Most of us recognize the need
for some semblance of equality in our relationships with others. But a
smallish group of shockingly wealthy households around the world --
especially in America -- is gaining more and more power along with
their wealth. They're making it nearly impossible to reverse the deadly
effects of an unnaturally unequal society, in part because they're no
longer connected to the world beyond their estates. They police us,
they starve our public institutions, they abhor any form of social
cooperation, they blame the poor for being poor. The means to restore
some balance is steadily slipping away.
Here is the first bit:
.01% Are Wealth-Obese
I think these
differences are obscene and should
be legalized away, but I also think this will require
something like a revolution towards a liberal kind of socialism, that
I think is most unlikely to happen without a major economical crisis,
that will come, though no one knows when (and this possible
revolution also may go the other direction, into more neofascism: I
do not think there is a moral direction in human history).
In the United States, where
wealth inequality is extreme and
getting worse (see
- The richest 24,000
adults (the .01%) have an average of over $400,000,000 in wealth
- The poorest 120,000,000
adults (the bottom 50%) have an average of about $8,500 in wealth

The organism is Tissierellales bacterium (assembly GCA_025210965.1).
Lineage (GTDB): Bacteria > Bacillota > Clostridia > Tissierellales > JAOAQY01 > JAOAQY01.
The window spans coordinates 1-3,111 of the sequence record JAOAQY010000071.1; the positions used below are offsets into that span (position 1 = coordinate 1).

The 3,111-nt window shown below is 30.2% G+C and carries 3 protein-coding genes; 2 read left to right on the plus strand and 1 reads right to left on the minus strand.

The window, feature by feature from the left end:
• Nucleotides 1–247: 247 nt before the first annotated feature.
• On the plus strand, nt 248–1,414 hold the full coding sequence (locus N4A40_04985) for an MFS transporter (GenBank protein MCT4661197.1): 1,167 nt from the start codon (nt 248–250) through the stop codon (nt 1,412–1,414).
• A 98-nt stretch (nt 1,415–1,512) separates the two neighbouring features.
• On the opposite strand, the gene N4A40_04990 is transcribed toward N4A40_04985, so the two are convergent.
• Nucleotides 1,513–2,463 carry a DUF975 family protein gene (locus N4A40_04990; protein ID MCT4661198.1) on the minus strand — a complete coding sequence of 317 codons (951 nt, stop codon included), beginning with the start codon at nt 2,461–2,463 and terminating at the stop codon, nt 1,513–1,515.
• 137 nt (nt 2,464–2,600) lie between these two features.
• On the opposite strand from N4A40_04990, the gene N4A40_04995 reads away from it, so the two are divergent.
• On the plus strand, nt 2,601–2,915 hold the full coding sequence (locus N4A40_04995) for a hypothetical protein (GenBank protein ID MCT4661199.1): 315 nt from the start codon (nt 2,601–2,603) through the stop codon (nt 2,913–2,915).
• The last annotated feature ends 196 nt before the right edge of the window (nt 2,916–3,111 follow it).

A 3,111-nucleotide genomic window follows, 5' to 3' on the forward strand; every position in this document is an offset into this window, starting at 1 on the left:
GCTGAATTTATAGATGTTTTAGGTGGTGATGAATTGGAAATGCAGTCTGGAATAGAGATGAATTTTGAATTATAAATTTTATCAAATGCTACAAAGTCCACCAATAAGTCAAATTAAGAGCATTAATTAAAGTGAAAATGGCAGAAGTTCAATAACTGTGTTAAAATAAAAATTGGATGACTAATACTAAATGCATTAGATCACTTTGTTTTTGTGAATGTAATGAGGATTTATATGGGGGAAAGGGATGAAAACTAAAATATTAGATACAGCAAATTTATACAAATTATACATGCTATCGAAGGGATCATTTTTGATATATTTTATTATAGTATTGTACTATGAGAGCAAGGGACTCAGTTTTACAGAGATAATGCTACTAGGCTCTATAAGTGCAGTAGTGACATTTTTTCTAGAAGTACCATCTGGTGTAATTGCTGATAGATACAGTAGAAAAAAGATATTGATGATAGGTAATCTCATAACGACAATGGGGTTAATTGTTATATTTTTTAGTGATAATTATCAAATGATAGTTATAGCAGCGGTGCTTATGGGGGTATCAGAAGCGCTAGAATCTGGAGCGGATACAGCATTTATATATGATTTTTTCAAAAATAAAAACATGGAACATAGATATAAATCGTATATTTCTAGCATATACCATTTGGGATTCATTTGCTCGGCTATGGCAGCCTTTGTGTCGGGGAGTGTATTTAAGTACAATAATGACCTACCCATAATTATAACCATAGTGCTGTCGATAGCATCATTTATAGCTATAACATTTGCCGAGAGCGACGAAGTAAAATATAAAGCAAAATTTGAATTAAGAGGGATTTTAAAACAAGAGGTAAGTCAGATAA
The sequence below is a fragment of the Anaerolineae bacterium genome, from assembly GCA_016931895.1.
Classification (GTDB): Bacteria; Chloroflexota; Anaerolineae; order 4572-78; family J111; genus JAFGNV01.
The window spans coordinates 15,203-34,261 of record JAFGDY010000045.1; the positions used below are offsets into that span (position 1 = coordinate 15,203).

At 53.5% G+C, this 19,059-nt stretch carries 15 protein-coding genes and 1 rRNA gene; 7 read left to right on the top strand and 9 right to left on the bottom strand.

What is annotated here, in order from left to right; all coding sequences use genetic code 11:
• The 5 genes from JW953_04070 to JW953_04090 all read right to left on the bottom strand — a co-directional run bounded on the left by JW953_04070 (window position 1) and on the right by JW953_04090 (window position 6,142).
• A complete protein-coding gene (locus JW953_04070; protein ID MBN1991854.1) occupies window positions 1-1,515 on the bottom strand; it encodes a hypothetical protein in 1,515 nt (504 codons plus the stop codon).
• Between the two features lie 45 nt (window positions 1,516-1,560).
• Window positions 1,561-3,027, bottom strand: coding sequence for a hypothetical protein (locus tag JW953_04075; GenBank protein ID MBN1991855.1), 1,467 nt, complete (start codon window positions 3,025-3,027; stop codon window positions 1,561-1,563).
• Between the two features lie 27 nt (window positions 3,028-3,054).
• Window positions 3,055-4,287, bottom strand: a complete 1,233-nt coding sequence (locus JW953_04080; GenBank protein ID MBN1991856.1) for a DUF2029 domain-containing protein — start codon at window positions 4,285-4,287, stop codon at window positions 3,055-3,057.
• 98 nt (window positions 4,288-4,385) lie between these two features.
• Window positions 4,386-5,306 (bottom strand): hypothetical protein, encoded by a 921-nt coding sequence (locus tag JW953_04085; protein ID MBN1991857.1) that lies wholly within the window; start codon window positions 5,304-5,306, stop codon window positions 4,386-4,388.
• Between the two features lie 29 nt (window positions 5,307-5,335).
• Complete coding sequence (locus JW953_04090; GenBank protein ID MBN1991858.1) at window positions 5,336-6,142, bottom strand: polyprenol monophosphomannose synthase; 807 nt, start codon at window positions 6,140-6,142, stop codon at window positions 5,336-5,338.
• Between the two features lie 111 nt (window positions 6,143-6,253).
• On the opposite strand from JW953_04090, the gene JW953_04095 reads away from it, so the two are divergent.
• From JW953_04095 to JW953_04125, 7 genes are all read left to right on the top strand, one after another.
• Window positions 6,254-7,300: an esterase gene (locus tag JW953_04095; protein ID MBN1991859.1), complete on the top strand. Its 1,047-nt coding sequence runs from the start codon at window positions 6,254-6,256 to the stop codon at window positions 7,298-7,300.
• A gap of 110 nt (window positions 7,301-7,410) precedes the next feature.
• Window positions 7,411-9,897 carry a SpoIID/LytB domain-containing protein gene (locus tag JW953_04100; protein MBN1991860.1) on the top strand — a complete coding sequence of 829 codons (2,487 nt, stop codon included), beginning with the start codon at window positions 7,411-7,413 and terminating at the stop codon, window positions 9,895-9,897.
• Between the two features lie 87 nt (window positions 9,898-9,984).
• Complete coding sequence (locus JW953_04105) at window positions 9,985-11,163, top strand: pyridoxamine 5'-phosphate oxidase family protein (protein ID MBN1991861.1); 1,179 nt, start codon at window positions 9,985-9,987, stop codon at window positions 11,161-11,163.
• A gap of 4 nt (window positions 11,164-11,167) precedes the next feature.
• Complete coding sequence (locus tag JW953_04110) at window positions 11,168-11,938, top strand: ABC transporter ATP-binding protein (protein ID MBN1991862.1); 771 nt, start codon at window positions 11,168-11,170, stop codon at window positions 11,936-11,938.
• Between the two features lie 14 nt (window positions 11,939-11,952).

Global inequality is
similar in the degree of disparity:
- The richest 500,000
adults (the .01%) have an estimated average of $30,000,000 in wealth
- The poorest 2.5 billion
adults (the bottom 50%) have an average of about $673 in wealth
Here is more:
Made Worse: Tax Havens and Tax Breaks and Tax Deferrals
And these $14 trillion
dollars - all of it illegal - are hidden by some of the 500,000
who already have $30 million on average: Insane
greed, in my eyes.
"Taxes are what we pay for
civilized society," Supreme Court Justice Oliver Wendell Holmes Jr.
government regulation, and one result has been trumpeted to the ends of
the earth by the Panama
Papers and Paradise Papers:
Despite their immeasurable benefits from society -- the financial
system, tax law, security forces, computer technology -- the world's
richest individuals and corporations are stashing away their gains
rather than paying for all their benefits. If researchers Saez and
Zucman are correct (and they usually are), an incredible $14
trillion of global wealth is being hidden in offshore tax
havens. That's approximately the total wealth of the entire United
Here is the final bit I quote from this article:
Quite so. And this
is a strongly recommended article.
In his book "The Great
Leveler," Walter Scheidel documents the
ultimate destinies of desperately unequal societies throughout history,
and they're not pretty: wars, revolutions, state collapses, and
catastrophic plagues. Says the
author about the inevitable equalizing forces, "they shared one common
root: massive and violent disruptions of the established order."
Even if the super-rich
survive for a while in their bunkers, they may walk out into a world
that can no longer keep them alive.
This article is by Lisa Appignanesi on The New York Review of Books. It
starts as follows:
He may not be altogether
“crazy,” but he is so:
[…] unstable a
personality as to be quite vulnerable to certain kinds of psychological
pressure. The outstanding neurotic elements in his personality are his
hunger for power and his need for the recognition and adulation of the
masses. He is unable to obtain complete emotional gratification from
any other source.… Whenever his self-concept is slightly disrupted by
criticism, he becomes so emotionally unstable as to lose to some degree
his contact with reality.… [His] egoism is his Achilles heel. The